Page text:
Vijay Iyer: “Far From Over” (CD Review)

Vijay Iyer – Far From Over
ECM CD

Vijay Iyer Sextet
Far From Over
ECM 2581

Steve Lehman, Alto Saxophone;  Graham Haynes, Cornet, Flugelhorn, Electronics; Stephen Crump, Double Bass; Tyshawn Sorey, Drums;  Vijay Iyer, Piano, Electric Piano; Mark Shim, Tenor Saxophone

After successful outings for ECM in groupings ranging from duets (with Wadada Leo Smith) to a string quartet plus piano/electronics quintet, Vijay Iyer returns for his fifth recording for the label with a jazz sextet date, Far From Over. This time out, he dispenses with synthetic manipulations in favor of an old school resource: an electric piano. This plus concert grand are prominently featured, but by no means dominate the proceedings. Iyer affords his collaborators considerable latitude. Given the level of artists with whom he is partnering, this is a wise choice indeed.

Graham Haynes, in particular, is new to me and makes a forceful impression. His clarion parts on unison tutti, derby calls on the title track, and crackling electronics on “End of the Tunnel” impress both melodically and texturally. Altoist Steven Lehman supplies a formidably funky solo on album opener “Poles.” Recent MacArthur “Genius Grant” recipient Tyshawn Sorey gives a forceful master class in polyrhythmic drumming on the title track (and elsewhere). He and bassist Stephen Crump make an admirable rhythm section duo, in frequent dialogue yet also able to sustain simultaneous alternative pathways. The sextet may be the only jazz ensemble with two MacArthur grant holders – Iyer was previously awarded one as well. “Down to the Wire” features energetic soloing both from the pianist and tenor saxophonist Mark Shim, whose round tone and extensive range are put to good use.

The group as a whole tackles unison sections with enviably well-coordinated yet energetic performances. Far From Over is one of the most impressive jazz outings this year, from the standpoint of solos, collective offerings, and engaging compositions. Recommended.

Big in Japan

Righteous Girls in Japan 2016

I am very proud of flutist Gina Izzo and pianist Erika Dohi. Their duo, known as Righteous Girlsperforms twice in Japan this week. They are presenting their Gathering Blue project, recorded on New Focus Records, at Horie Arte1-18-17 Kita-Horie, Osaka, Japan, on June 3rd and 5th at 7:30 PM.

530279_355665827809496_755666208_n

Gathering Blue features composers Ambrose Akinmusire, Andy Akiho, Dave Molk, Jonathan Ragonese, Pascal Le Bouef, Randy Woolf, and Vijay Iyer. Gina and Erika have also included my duo “For Milton:” an homage to Milton Babbitt that mixes serial outer sections with a slice of swing in the middle.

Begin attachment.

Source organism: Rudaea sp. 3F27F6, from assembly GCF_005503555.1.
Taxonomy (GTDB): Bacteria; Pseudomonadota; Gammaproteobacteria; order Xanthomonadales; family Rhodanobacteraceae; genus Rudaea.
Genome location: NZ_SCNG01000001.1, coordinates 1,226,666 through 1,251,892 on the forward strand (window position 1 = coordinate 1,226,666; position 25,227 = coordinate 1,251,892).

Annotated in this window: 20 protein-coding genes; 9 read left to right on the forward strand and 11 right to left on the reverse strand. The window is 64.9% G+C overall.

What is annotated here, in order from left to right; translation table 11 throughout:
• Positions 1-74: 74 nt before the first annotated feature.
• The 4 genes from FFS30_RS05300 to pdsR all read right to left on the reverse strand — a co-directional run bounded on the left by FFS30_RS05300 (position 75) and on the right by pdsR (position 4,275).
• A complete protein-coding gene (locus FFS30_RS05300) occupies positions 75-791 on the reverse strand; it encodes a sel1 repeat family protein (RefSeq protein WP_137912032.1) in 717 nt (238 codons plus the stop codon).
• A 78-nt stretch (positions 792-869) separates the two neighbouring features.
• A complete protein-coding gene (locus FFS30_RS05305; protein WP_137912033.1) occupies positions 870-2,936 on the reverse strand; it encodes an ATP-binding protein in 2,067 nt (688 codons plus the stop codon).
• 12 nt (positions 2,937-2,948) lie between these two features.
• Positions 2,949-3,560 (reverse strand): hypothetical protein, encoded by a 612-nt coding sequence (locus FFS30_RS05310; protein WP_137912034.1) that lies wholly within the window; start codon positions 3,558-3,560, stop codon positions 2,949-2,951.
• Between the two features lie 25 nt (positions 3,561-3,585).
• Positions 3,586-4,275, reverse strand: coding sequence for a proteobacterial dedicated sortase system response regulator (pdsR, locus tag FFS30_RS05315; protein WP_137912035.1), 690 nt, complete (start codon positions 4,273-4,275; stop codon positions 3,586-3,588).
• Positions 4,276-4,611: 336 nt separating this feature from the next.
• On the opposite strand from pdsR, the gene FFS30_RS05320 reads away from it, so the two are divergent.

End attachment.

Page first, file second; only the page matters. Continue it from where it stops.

I’m excited to have my music visit Japan: I hope to get there myself someday!




Righteous Girls program Japan 2016.jpg


pan03_cover-540x0

Vijay Iyer and Wadada Leo Smith on ECM

vijay iyer and wadada leo smith

A Cosmic Rhythm With Each Stroke

Vijay Iyer, piano, Fender Rhodes, electronics

Wadada Leo Smith, trumpet

ECM New Series CD 2486

 

A Cosmic Rhythm With Each Stroke is a duo outing featuring keyboardist (and recently hired Harvard Professor) Vijay Iyer and trumpeter elder statesman Wadada Leo Smith. The most striking aspect of the duo’s approach is their willingness to cede each other space in the proceedings. Thus instead of the rapid call and response we frequently hear from jazz duos, here there are often successive solos which mine connected musical territories.

The central part of the album is an extended suite titled A Cosmic Rhythm With Each Stroke. Dedicated to Indian artist Nasreen Mohamedi (1937-1990), it finds the duo exploring a variety of textures. In addition to piano, Iyer breaks out electronics and a Fender Rhodes, leavening the proceedings with a judicious use of each. Smith frequently explores the stratospheric range of his instrument, punctuating his solos with trills, staccato outbursts, and overblowing. When the two come together in closer colloquy, the intervening soloing morphs into an impressively rich stack of piquant harmonies and imitative gestures.

The CD closes with a truly beautiful composition by Smith, “Marian Anderson,” named after the celebrated African-American contralto. Along with the album opener, Iyer’s “Passage,” it brings out a different demeanor from the musicians: lyrical, less angular, and more directly collaborative. While one certainly appreciates the approach on the central suite, offsetting it with these two tunes is an elegant touch.

 

 

Righteous Girls: Gathering Blue

RighteousGIRLS-2-High-REs-e1434655231914-1105x336

I am thrilled that on July 10th Righteous Girls are releasing their debut album, Gathering Blue, on New Focus Recordings . It contains works by Andy Akiho, Akinmusire, Pascal Le Boeuf,  Vijay Iyer, Dave Molk, Mike Perdue, Jonathan Ragonese, and Randy Woolf, as well as my own “For Milton,” an homage to Milton Babbitt that is influenced in equal parts by jazz and serialism. Gathering Blue received a NewMusic USA Project Grant, a very competitive award to garner. There will be a release party for the CD at Joe’s Pub on August 7th, followed by a tour supporting the CD with dates in Washington DC, Baltimore MD, and Carrboro NC.

Vijay Iyer Trio – “Break Stuff” (Video preview)

Pianist Vijay Iyer’s latest ECM release, Break Stuff, is out in the US on February 10. The recording features bassist Stephan Crump, and drummer Marcus Gilmore. Encompassing compositions by Monk and Coltrane, an homage to early hip hop, excerpts from Iyer’s Open City project and from a suite premiered at MoMA, Break Stuff may access far flung influences, but it is crystallized by the trio’s incendiary playing and excellent rapport.